Guide to Mini Hydro Development



Mini-hydro: a step-by-step guide

This Guide is designed to assist anyone in the Pakistan who is planning to develop a small-scale hydro-electric scheme.

It has been prepared by the Rehan Energy in order to support and encourage new developments in this sector.


The term used in this Guide will be ‘Mini-hydro’, which can apply to sites ranging from a tiny scheme to electrify a single home, to a few hundred kilowatts for selling into the National Grid.


The Guide will explain:


  • ·         The basic concept of generating power from water
  • ·         The purpose of different components of a scheme
  • ·         The principle steps in developing a project
  • ·         The technology involved
  • ·         Where to go for help and sources of funding

Each section of the Guide is listed in the menu titles across the page.  You can either follow the Guide through from page to page, or pick out the topics of interest from the drop-down menus.  Each page can be printed out on A4 by selecting the printer-friendly icon in the corner of each page.

Why mini-hydro ?

Small-scale hydropower is one of the most cost-effective and reliable energy technologies to be considered for providing clean electricity generation.


In particular, the key advantages that small hydro has over wind, wave and solar power are:

  • A high efficiency (70 – 90%), by far the best of all energy technologies.
  • A high capacity factor (typically >50%), compared with 10% for solar and 30% for wind.
  • A high level of predictability, varying with annual rainfall patterns.
  • Slow rate of change; the output power varies only gradually from day to day (not from minute to minute).
  • It is a long-lasting and robust technology; systems can readily be engineered to last for 50 years or more.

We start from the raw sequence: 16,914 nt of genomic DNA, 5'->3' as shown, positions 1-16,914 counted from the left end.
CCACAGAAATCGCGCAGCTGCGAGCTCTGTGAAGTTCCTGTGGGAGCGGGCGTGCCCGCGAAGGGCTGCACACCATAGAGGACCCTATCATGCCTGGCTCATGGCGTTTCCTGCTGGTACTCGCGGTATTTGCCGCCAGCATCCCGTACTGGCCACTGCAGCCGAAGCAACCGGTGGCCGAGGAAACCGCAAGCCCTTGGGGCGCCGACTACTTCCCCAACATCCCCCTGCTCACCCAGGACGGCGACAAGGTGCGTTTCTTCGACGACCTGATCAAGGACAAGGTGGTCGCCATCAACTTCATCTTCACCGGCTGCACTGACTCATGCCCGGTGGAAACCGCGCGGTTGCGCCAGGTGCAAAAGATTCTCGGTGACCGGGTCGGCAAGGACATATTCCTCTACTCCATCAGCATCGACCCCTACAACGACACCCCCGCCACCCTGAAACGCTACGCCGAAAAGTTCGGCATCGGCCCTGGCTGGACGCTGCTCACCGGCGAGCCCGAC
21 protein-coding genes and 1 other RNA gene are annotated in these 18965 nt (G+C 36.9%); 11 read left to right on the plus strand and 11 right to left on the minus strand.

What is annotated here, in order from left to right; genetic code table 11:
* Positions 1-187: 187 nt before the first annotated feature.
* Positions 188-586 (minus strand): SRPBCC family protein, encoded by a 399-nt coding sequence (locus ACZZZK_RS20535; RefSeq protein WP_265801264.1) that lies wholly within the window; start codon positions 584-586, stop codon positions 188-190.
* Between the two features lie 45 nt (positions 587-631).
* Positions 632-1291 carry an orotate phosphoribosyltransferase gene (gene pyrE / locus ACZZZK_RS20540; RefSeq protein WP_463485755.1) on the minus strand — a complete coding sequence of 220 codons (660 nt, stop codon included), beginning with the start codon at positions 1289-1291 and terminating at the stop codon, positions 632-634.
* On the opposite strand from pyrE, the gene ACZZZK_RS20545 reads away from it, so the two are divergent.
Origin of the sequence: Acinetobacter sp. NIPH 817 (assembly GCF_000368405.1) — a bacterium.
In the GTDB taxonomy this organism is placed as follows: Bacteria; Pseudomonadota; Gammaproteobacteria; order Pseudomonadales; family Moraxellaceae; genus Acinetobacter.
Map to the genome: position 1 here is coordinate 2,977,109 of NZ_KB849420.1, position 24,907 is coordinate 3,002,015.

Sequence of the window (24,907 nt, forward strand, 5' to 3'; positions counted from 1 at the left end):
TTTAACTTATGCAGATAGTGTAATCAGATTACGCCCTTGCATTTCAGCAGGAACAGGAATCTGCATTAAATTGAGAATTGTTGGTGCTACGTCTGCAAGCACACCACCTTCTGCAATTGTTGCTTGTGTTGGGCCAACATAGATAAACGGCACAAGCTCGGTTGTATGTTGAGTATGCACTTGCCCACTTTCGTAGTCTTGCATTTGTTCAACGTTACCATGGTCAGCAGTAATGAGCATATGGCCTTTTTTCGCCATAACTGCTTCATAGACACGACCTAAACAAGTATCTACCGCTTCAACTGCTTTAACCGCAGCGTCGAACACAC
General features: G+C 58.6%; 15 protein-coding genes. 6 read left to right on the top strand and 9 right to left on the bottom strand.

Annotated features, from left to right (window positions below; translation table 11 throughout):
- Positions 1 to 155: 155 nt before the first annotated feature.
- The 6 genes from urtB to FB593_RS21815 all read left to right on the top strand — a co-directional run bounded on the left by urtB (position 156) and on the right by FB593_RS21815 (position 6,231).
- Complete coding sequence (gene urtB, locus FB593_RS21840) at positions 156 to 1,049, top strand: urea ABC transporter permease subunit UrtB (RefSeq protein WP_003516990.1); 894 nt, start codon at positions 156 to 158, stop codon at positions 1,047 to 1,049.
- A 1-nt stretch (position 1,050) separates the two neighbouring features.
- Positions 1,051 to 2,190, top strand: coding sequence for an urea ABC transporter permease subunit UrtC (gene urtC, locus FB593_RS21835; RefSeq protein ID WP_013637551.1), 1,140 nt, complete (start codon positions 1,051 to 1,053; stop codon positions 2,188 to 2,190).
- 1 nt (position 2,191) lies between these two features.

It is also environmentally benign. Small hydro is in most cases ‘run-of-river’; in other words any dam or barrage is quite small, usually just a weir,  and little or no water is stored. Therefore run-of-river installations do not have the same kinds of adverse effect on the local environment as large-scale hydro.


Hydropower basics – Head & Flow

Hydraulic power can be captured wherever a flow of water falls from a higher level to a lower level.  This may occur where a stream runs down a hillside, or a river passes over a waterfall or man-made weir, or where a reservoir discharges water back into the main river.The vertical fall of the water, known as the “head”, is essential for hydropower generation; fast-flowing water on its own does not contain sufficient energy for useful power production except on a very large scale, such as offshore marine currents.  Hence two quantities are required: a Flow Rate of waterQ, and a Head H. It is generally better to have more head than more flow, since this keeps the equipment smaller.


The Gross Head (H) is the maximum available vertical fall in the water, from the upstream level to the downstream level.  The actual head seen by a turbine will be slightly less than the gross head due to losses incurred when transferring the water into and away from the machine.  This reduced head is known as the Net Head.


Sites where the gross head is less than 10 m would normally be classed as “low head”.  From 10-50 m would typically be called “medium head”.  Above 50 m would be classed as “high head”.


The Flow Rate (Q) in the river, is the volume of water passing per second, measured in m3/sec.  For small schemes, the flow rate may also be expressed in litres/second where 1000 litres/sec is equal to 1 m3/sec.



Hydropower basics – Power & Energy

Energy is an amount of work done, or the ability to do work, measured in Joules.  Electricity is a form of energy, but is generally expressed in its own units of kilowatt-hours (kWh) where 1 kWh = 3,600,000 Joules and is the electricity supplied by 1 kW working for 1 hour.Power is the energy converted per second, i.e. the rate of work being done, measured in watts (where 1 watt = 1 Joule/sec. and 1 kilowatt = 1000 watts).


Hydro-turbines convert water pressure into mechanical shaft power, which can be used to drive an electricity generator, or other machinery. The power available is proportional to the product of head and flow rate. The general formula for any hydro system’s power output is: